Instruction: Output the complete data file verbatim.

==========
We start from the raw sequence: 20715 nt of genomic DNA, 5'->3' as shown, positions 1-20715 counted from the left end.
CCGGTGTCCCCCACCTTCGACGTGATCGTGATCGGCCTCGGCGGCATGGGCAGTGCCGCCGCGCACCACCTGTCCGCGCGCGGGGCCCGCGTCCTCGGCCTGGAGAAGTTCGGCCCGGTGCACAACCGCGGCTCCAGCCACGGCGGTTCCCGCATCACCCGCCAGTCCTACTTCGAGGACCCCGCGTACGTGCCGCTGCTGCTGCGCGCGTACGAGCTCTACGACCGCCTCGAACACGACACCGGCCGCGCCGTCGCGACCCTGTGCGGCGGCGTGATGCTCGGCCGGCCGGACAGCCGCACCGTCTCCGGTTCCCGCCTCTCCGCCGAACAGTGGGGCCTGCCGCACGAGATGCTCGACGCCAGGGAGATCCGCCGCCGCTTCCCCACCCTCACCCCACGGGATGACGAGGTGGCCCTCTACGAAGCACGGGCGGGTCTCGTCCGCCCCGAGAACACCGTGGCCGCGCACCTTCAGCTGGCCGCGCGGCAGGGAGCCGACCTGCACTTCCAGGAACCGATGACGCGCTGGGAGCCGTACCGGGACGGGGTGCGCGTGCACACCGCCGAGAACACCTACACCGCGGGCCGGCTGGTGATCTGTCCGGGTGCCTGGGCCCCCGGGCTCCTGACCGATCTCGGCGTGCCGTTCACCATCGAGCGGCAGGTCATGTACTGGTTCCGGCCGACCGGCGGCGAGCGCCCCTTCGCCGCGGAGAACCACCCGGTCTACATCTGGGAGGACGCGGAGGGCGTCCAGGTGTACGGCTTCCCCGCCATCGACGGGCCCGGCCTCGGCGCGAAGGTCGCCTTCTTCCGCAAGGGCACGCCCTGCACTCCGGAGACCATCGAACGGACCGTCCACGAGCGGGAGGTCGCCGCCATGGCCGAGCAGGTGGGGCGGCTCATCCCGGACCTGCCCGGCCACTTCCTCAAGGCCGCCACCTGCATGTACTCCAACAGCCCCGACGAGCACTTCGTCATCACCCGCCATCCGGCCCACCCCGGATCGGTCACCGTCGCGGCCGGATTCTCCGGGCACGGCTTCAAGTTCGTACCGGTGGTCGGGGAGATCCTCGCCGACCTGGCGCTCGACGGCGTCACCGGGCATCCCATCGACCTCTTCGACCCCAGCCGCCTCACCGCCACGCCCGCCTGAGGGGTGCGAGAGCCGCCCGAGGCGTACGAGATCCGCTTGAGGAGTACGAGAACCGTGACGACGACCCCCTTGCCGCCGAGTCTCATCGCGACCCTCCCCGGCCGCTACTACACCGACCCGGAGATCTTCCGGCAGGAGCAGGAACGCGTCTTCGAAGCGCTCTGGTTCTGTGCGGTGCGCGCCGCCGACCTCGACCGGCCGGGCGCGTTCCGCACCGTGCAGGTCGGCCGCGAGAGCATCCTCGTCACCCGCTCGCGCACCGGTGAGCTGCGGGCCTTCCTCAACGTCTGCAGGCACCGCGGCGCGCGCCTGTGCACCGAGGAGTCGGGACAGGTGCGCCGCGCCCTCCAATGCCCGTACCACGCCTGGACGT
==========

We start from the raw sequence: 20715 nt of genomic DNA, 5'->3' as shown, positions 1-20715 counted from the left end.
CCGGTGTCCCCCACCTTCGACGTGATCGTGATCGGCCTCGGCGGCATGGGCAGTGCCGCCGCGCACCACCTGTCCGCGCGCGGGGCCCGCGTCCTCGGCCTGGAGAAGTTCGGCCCGGTGCACAACCGCGGCTCCAGCCACGGCGGTTCCCGCATCACCCGCCAGTCCTACTTCGAGGACCCCGCGTACGTGCCGCTGCTGCTGCGCGCGTACGAGCTCTACGACCGCCTCGAACACGACACCGGCCGCGCCGTCGCGACCCTGTGCGGCGGCGTGATGCTCGGCCGGCCGGACAGCCGCACCGTCTCCGGTTCCCGCCTCTCCGCCGAACAGTGGGGCCTGCCGCACGAGATGCTCGACGCCAGGGAGATCCGCCGCCGCTTCCCCACCCTCACCCCACGGGATGACGAGGTGGCCCTCTACGAAGCACGGGCGGGTCTCGTCCGCCCCGAGAACACCGTGGCCGCGCACCTTCAGCTGGCCGCGCGGCAGGGAGCCGACCTGCACTTCCAGGAACCGATGACGCGCTGGGAGCCGTACCGGGACGGGGTGCGCGTGCACACCGCCGAGAACACCTACACCGCGGGCCGGCTGGTGATCTGTCCGGGTGCCTGGGCCCCCGGGCTCCTGACCGATCTCGGCGTGCCGTTCACCATCGAGCGGCAGGTCATGTACTGGTTCCGGCCGACCGGCGGCGAGCGCCCCTTCGCCGCGGAGAACCACCCGGTCTACATCTGGGAGGACGCGGAGGGCGTCCAGGTGTACGGCTTCCCCGCCATCGACGGGCCCGGCCTCGGCGCGAAGGTCGCCTTCTTCCGCAAGGGCACGCCCTGCACTCCGGAGACCATCGAACGGACCGTCCACGAGCGGGAGGTCGCCGCCATGGCCGAGCAGGTGGGGCGGCTCATCCCGGACCTGCCCGGCCACTTCCTCAAGGCCGCCACCTGCATGTACTCCAACAGCCCCGACGAGCACTTCGTCATCACCCGCCATCCGGCCCACCCCGGATCGGTCACCGTCGCGGCCGGATTCTCCGGGCACGGCTTCAAGTTCGTACCGGTGGTCGGGGAGATCCTCGCCGACCTGGCGCTCGACGGCGTCACCGGGCATCCCATCGACCTCTTCGACCCCAGCCGCCTCACCGCCACGCCCGCCTGAGGGGTGCGAGAGCCGCCCGAGGCGTACGAGATCCGCTTGAGGAGTACGAGAACCGTGACGACGACCCCCTTGCCGCCGAGTCTCATCGCGACCCTCCCCGGCCGCTACTACACCGACCCGGAGATCTTCCGGCAGGAGCAGGAACGCGTCTTCGAAGCGCTCTGGTTCTGTGCGGTGCGCGCCGCCGACCTCGACCGGCCGGGCGCGTTCCGCACCGTGCAGGTCGGCCGCGAGAGCATCCTCGTCACCCGCTCGCGCACCGGTGAGCTGCGGGCCTTCCTCAACGTCTGCAGGCACCGCGGCGCGCGCCTGTGCACCGAGGAGTCGGGACAGGTGCGCCGCGCCCTCCAATGCCCGTACCACGCCTGGACGT